You are finally leaving your current employer, and the conversation has been going well. The recruiter has said they want you, and the company is excited about hiring you. So all that’s left to do is get your signature and wait for a response from the technology recruitment agency, right?
Often right when things seem to be going against you, an unforeseen event will happen to turn things in your favor — like a counteroffer from the company you are leaving.
When someone gets a counteroffer, it can be hard to know what actions should be taken next. Some employers ask if there is no formal procedure in place, while others construct a plan that they then follow when it happens.
While any counteroffer can derail you, specific steps are important to take to salvage the situation and maintain control of the process. Below are some tips on how to handle them.
Talents who are in the process of leaving their companies must be careful to avoid telling their employers about their current salary or what they want when it comes to salary for when they go.
This is because when a talent discloses this information, the employer is given the upper hand in the situation. Never discuss salary until you have a firm offer in writing from the company.
Let’s face it. Once a counteroffer is on the table, there is a good chance you will want to stay at your current employer. In this case, you will need to know how to respond wisely.
The first thing to remember when dealing with a counteroffer is not to panic. Tell your digital recruiter that you are unsure what to do next. (If your recruiter has not yet left the company, make sure to schedule a meeting with them to discuss your options.)
The good news is that if you are currently negotiating with the counterparty about leaving, it will appear as though both sides are flexible.
Instead, always be cautious and consider your options. Do not give in to the counterparty right away. Rather, sit down with your agent or recruiter and assess what benefits you may be able to get from staying.
Recruiters are often your best ally when it comes to getting the most out of a counteroffer. Let them know that you are unsure what you want but that the offer is certainly an improvement over what you have been making at your current employer. You can also ask for their help in negotiating this new offer.
For instance, your main reason for leaving is the prolonged working hours. Your recruiter could look into whether there are any opportunities to work part-time or alternative hours.
When dealing with a counteroffer, it is always important to think about the long-term consequences of your choice. At times, the offer may be so good that it is hard to decide whether you really want to move forward with your plans.
Will it benefit you to leave, or will it be better to stay? Will it affect my career growth? Can I network with the group I want to be part of at the new company? These are just some of the most important questions you should ask yourself and your recruiter before you sign on to a counteroffer.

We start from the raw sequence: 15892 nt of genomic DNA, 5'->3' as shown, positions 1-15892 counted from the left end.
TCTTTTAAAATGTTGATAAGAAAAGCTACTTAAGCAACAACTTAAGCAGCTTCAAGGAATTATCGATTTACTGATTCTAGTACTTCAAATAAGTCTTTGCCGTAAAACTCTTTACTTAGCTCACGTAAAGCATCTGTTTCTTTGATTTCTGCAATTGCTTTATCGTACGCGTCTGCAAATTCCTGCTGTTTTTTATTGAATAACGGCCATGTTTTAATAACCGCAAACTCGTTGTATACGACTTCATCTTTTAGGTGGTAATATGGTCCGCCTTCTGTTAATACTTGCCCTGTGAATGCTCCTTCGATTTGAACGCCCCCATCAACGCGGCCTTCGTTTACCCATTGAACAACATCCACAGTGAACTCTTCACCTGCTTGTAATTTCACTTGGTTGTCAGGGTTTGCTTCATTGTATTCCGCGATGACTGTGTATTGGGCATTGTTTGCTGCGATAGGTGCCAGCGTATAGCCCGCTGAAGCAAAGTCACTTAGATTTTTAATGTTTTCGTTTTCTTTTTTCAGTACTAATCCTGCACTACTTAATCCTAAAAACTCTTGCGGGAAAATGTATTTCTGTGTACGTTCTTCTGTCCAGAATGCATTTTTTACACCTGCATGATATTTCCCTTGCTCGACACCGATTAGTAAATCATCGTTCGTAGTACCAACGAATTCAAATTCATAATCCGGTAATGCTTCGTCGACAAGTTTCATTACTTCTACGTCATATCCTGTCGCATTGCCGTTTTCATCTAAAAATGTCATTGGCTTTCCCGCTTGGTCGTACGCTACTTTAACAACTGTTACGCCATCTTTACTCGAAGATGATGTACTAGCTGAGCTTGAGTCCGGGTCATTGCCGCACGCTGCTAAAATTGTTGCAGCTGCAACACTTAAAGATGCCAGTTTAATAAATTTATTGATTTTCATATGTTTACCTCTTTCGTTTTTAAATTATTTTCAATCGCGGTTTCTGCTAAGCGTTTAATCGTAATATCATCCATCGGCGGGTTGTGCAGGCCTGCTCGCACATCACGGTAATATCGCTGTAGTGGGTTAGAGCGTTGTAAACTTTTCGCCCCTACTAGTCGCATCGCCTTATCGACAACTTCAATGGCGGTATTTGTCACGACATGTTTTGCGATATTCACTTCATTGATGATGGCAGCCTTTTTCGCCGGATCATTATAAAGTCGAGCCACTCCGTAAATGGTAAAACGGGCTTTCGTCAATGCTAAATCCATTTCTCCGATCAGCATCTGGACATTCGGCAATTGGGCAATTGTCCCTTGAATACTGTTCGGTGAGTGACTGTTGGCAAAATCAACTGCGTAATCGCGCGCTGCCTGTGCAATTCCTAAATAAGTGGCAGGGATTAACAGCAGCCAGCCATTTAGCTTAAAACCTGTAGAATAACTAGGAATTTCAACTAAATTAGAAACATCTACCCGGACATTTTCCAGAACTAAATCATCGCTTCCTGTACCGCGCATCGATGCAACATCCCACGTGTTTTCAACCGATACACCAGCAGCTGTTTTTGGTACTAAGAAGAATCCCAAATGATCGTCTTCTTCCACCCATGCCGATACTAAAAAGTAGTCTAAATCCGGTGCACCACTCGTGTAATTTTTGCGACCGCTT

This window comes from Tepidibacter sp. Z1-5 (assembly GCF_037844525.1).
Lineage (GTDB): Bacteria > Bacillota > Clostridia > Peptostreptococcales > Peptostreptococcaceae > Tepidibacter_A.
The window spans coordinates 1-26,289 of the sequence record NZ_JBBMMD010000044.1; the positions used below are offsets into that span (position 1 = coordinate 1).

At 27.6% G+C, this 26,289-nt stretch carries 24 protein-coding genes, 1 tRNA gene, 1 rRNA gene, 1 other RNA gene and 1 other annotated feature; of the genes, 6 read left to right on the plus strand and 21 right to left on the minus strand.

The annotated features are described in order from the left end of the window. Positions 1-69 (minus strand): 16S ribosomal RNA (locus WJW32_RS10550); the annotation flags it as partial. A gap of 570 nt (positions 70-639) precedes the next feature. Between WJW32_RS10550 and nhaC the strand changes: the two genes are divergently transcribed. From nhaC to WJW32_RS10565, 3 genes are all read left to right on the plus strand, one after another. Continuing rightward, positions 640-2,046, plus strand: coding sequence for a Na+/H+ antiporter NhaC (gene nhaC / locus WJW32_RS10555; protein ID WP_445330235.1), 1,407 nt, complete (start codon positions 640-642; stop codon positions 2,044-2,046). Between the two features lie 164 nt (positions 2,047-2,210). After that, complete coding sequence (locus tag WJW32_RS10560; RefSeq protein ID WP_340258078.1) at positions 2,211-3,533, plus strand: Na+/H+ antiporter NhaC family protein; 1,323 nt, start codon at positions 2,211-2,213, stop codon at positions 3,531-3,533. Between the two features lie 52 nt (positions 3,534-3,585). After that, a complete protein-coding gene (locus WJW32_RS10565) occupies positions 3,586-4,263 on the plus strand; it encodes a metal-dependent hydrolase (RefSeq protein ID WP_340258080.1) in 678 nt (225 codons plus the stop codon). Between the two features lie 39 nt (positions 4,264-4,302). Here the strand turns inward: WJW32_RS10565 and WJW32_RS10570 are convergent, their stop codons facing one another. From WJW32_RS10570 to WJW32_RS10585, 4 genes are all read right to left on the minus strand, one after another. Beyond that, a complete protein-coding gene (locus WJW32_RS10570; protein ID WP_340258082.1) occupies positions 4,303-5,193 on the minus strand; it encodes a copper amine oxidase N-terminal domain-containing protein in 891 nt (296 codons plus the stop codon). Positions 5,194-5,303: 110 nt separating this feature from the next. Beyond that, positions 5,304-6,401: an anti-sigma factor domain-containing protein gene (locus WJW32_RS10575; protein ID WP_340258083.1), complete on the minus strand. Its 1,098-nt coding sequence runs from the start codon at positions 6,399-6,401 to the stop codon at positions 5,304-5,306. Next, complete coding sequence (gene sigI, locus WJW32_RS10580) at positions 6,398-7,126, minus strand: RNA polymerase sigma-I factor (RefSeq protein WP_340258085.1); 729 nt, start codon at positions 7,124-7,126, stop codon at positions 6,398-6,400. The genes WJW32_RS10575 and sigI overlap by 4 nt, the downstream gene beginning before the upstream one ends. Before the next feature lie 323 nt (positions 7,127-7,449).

Once you have made the decision to accept the counteroffer, you must be transparent with your recruiter. They should understand that they need to prepare a letter of resignation and a verbal offer letter.
This verbal offer letter should include a time frame in which you will provide your response. For example, say you have been offered a salary of $200,000 for a six-month position with an annual target bonus of $50,000.
It will be in your best interest to provide a response in the coming weeks. This way, they will know you are not planning to do anything foolish, and you will be able to make the decision that is best for your career.
Finally, never leave your recruiter hanging about whether or not they should proceed with the process. You must let them know that you received an offer and that your recruiter will be able to deliver your letter of resignation.
If you fail to do this, it can put your technical recruiter in a challenging position. It will make it appear as though they spent time on finding new opportunities for you and then failed to deliver the goods. This can be frustrating for both sides of the equation, especially if it is the last thing they want to do.
Most technology recruitment agencies have gone through this situation before, so always remember to ask them for help.
Some digital agencies have special tools or processes they use to ensure that talents are kept up-to-date on the status of the counteroffer process.
They may also have ways of ensuring that your recruiter is not at risk if you decide to proceed with the counteroffer.
There are times when counter offers can be very appealing. However, there are also times when it is best to decline the counteroffer.
It can be tricky, but you should always make sure that you have a plan in place before it happens. This way, you can turn a potential disaster into a win for both parties.